First attested in 1600. From Latin abstēmius (“abstaining from wine”); from ab, abs (“from”) + tēmus, root of tēmētum (“intoxicating drink, mead, wine”), akin to German dämlich (“stupid, silly”), Old Norse þám (“mugginess”), Old Irish tám (“death”), Sanskrit ताम्यति (tāmyati, “he becomes stunned, exhausted”).
- (Received Pronunciation) IPA(key): /æbˈstiː.mɪ.əs/
- (US) IPA(key): /æbˈsti.mi.əs/, /əbˈsti.mi.əs/
- Rhymes: -iːmiəs
- Sparing in diet; refraining from a free use of food and strong drinks; temperate; abstinent; sparing in the indulgence of the appetite or passions. [First attested in the mid 17th century.]
1646/50, Sir Thomas Browne, Pseudodoxia Epidemica, Book 3, Chap. 21, "Of the Cameleon":
- It cannot be denied it is (if not the most of any) a very abstemious animall, and as such by reason of its frigidity, paucity of bloud, and latitancy in the winter (about which time the observations are often made) will long subsist without a visible sustentation.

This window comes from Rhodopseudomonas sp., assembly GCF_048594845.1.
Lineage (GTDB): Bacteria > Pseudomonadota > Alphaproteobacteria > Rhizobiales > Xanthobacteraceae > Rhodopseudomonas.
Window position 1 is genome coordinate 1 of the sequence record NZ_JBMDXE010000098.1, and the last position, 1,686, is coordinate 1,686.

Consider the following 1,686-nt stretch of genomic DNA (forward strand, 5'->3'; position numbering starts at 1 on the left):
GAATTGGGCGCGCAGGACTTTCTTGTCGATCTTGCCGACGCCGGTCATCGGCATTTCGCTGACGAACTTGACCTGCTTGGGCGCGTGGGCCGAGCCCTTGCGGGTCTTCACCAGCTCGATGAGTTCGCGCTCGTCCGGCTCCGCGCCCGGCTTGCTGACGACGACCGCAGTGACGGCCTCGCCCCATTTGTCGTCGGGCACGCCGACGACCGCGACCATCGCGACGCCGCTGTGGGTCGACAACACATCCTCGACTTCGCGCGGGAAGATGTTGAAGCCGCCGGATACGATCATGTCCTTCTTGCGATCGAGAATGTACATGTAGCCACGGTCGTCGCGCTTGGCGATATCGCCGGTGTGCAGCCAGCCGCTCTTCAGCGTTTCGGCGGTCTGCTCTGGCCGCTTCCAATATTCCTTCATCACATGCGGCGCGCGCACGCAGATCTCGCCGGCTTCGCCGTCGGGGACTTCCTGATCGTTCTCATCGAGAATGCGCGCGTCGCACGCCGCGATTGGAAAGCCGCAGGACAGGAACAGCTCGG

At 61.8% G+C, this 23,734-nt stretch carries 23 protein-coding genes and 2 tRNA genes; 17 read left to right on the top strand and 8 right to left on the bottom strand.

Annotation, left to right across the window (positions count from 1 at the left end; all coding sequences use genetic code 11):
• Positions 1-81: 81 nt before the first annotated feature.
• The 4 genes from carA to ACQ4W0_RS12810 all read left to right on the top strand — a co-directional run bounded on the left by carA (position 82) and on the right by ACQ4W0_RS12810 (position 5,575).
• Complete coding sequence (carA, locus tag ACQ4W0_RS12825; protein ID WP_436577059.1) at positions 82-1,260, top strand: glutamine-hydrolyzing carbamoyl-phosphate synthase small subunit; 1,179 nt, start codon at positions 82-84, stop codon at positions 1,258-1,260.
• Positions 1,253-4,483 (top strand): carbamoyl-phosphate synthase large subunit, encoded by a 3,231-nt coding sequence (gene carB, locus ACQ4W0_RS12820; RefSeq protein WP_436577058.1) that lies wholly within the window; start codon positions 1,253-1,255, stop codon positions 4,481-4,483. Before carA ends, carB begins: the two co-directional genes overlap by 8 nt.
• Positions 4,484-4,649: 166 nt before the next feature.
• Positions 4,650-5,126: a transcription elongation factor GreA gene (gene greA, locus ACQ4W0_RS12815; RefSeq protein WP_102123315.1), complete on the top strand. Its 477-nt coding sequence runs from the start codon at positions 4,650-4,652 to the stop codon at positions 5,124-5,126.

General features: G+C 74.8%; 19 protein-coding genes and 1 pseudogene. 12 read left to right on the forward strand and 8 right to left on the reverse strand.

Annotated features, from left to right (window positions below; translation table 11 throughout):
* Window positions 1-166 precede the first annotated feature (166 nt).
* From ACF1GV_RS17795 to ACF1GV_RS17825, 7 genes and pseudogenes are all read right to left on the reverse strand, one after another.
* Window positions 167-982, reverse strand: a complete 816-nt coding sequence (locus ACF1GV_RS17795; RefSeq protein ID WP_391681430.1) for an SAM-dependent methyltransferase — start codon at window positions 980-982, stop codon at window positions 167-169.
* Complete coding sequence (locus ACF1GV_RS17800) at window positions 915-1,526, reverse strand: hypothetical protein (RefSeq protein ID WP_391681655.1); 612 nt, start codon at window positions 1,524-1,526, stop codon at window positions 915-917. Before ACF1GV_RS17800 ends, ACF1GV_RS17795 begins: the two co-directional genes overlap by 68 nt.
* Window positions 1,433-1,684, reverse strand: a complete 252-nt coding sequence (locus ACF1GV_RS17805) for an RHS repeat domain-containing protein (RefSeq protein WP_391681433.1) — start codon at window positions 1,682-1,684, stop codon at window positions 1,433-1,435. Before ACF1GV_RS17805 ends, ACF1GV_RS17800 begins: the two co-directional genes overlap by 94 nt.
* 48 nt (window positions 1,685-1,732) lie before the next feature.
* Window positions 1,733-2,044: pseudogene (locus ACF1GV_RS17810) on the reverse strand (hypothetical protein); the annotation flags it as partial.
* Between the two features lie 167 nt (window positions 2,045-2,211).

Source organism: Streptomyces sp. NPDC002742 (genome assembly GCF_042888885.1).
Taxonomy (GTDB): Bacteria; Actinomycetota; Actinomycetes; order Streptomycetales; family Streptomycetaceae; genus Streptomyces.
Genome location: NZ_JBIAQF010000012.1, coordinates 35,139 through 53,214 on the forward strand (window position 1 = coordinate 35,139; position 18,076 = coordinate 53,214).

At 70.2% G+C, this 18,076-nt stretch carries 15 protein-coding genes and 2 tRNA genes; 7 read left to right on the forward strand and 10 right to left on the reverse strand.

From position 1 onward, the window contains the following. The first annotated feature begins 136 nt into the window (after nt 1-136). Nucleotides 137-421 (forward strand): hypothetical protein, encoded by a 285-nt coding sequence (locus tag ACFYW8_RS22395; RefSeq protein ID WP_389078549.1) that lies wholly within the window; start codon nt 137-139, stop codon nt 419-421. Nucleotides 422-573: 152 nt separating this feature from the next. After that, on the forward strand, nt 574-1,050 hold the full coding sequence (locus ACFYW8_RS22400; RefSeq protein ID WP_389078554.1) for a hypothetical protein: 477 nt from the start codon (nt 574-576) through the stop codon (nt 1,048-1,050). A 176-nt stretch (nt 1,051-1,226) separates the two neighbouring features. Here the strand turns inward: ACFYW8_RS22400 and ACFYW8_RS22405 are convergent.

- Sparingly used; used with temperance or moderation. [First attested in the mid 17th century.]
- Marked by, or spent in, abstinence
- an abstemious life.
- (rare) Promotive of abstemiousness.
- The translations below need to be checked and inserted above into the appropriate translation tables, removing any numbers. Numbers do not necessarily match those in definitions. See instructions at Wiktionary:Entry layout#Translations.
- “abstemious” in Lesley Brown, editor-in-chief; William R. Trumble and Angus Stevenson, editors, The Shorter Oxford English Dictionary on Historical Principles, 5th edition, Oxford; New York, N.Y.: Oxford University Press, 2002, ISBN 978-0-19-860457-0, page 9.